Mailing It in to the UN

Terry H. Schwadron

Sept. 18, 2017

On some level, President Trump could just mail it in this week to the United Nations.

After all, we all already know the basics of what the American president will tell the General Assembly: That American interests come first, that North Korea and Iran are bad hombres, that the United States needs strong borders and loyal allies — even if the U.S. doesn’t quite return the favor in the same way, that American democratic values and business growth top all other values concerns.

We already know that it will not include a speech with soaring oratory that has the power to inspire, and that the ideas will be well-rehearsed lines read in ways to address his domestic base rather than try to persuade leaders from other countries.

But this is the President’s first visit to the United Nations, a group that he seems to hold in a bit of contempt. In its worldview, the President has said, it is thinking about political correctness and polite diplomacy rather than about American prosperity and job growth. As at least one columnist noted, it is a chance for personal diplomacy for Mr. Trump, a kind of constant cocktail party quick conversations with world leaders who get a chance to take stock of this different American president.

How refreshing it would be to have confidence that President Trump might roll into town (and somehow not totally screw up midtown traffic) and surprise all of us by using the occasion to actually commit diplomacy rather than brutish bullishness.

Mr. Trump has a chance to be in the same room with a North Korean ambassador, for example, and could extend a welcoming hand in a message of inclusion, and towards the hope of lowering the temperature of heated, caustic bellicosity. He has the chance for a real sit-down with the Chinese and Russian leadership, where he could lobby privately for a stronger hand towards resolution on the Korean peninsula.

The President could ask for a joint meeting between Saudis and Qataris to endorse a cooling of their heat, or some kind of conversation with Benjamin Netanyahu of Israel and Mohammad Abbas of the Palestinian Authority (as former President Obama tried). Mr. Trump could listen to the Iranian delegation about what can be done to extend the reach of the nuclear agreement rather than threatening to sink it because we don’t like what Iran is doing in their non-nuclear efforts. He could make time to seek out the Bangladeshi delegation and the Myanmar government to try to get at why they can’t have a civil conversation about the seemingly permanent and cruel expulsion of the hundreds of thousands of Rohingya refugees.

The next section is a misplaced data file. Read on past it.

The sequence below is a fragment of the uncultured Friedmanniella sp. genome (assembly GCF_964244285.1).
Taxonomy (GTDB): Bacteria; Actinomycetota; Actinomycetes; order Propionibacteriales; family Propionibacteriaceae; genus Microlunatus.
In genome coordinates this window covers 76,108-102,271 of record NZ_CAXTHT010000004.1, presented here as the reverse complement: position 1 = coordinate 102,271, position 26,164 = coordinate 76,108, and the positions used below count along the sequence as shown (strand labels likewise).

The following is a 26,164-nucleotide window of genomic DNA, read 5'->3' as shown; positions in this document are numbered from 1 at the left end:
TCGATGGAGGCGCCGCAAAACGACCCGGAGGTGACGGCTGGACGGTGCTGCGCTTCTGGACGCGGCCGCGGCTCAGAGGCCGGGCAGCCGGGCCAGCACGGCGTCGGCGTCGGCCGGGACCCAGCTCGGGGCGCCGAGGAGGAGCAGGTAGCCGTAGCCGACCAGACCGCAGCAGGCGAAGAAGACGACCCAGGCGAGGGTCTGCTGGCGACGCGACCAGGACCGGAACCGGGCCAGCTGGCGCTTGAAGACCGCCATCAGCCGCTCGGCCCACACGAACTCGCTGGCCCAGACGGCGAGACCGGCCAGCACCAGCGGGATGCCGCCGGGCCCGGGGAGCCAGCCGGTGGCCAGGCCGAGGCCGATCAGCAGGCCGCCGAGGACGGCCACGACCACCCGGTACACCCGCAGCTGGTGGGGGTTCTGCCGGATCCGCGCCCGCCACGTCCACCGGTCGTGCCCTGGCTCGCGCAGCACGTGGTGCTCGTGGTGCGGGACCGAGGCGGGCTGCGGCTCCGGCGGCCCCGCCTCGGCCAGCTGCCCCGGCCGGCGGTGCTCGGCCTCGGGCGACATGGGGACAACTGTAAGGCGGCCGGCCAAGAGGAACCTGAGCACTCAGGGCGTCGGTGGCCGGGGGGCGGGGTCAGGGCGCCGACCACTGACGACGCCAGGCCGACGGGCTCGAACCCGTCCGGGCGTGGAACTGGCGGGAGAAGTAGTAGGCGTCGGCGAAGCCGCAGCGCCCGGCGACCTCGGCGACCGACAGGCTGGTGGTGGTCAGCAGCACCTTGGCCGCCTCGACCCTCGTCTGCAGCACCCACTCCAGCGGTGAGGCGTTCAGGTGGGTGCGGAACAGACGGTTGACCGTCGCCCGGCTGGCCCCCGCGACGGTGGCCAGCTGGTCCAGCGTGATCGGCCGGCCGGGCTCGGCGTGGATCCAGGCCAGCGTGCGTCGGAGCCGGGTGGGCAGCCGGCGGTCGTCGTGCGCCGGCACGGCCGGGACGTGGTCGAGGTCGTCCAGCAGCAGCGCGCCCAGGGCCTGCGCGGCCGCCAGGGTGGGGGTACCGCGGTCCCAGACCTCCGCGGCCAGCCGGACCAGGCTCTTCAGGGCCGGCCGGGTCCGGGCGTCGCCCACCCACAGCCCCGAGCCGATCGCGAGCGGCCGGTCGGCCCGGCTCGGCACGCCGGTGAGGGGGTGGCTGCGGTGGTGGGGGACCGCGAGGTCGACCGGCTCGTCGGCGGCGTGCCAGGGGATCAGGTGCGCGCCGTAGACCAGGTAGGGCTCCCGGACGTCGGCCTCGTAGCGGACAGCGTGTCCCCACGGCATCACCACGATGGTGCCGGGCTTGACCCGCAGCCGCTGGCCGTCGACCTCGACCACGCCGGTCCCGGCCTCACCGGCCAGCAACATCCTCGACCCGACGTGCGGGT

And, just perhaps, he could find a moment to get with Enrique Pena Nieto about a more logical conversation about DACA, border immigration issues, and help for a devastating earthquake. I might faint dead away if Mr. Trump actually went looking for the Cubans to meet Raul Castro to discuss our mutual relationship, or meet Nicolas Maduro of Venezuela to find out more about why Maduro does not see a problem in declaring himself a virtual dictator.

What about the never-ending war in Syria and the never-ending line of refugees? Does it need actual work, and not just a punchline in a staid stump speech? Or he could embrace American participation in worldwide hunger problems.

He might really try to embrace long-term allies and their joint concerns with us. He could try to listen and learn rather than to dictate.

In other words, Mr. Trump could use his time and the weight of an appearance of the U.S. presidency to demonstrate real American values — all that stuff that people were so quick to talk about during the hurricane damage in Texas and Florida. Helping one another, that was the message then. But at the United Nations, we forget about that?

Alas, that vision is not going to take place. Rather we can anticipate a prideful, boastful, dictatorial American president grudgingly going to the UN to repeat the need to attack and destroy radical Islamic terrorism, to disparage international climate accords that ask U.S. businesses to join in efforts to keep temperatures from increasing and seas from rising, and to demand that other countries, like North Korea and Iran, bend to American wants, what the White House calls “sovereignty and accountability” to the United States by other nations.

Mr. Trump’s challenge is “to describe the Trump Doctrine on U.S. global leadership and engagement,” Zalmay Khalilzad, ambassador to the United Nations under former President George W. Bush told the New York Times. “The perception in many parts of the world, including the U.N., is that President Trump is unilateralist and isolationist. Trump has the opportunity to present and describe his vision and strategy. The world will be all ears.”

It would be nice to think that the American President could try to make a difference. As things stand, we worry even about whether he has enough diplomats around to even advise or execute policy that does emerge.




Journalist, musician, community volunteer

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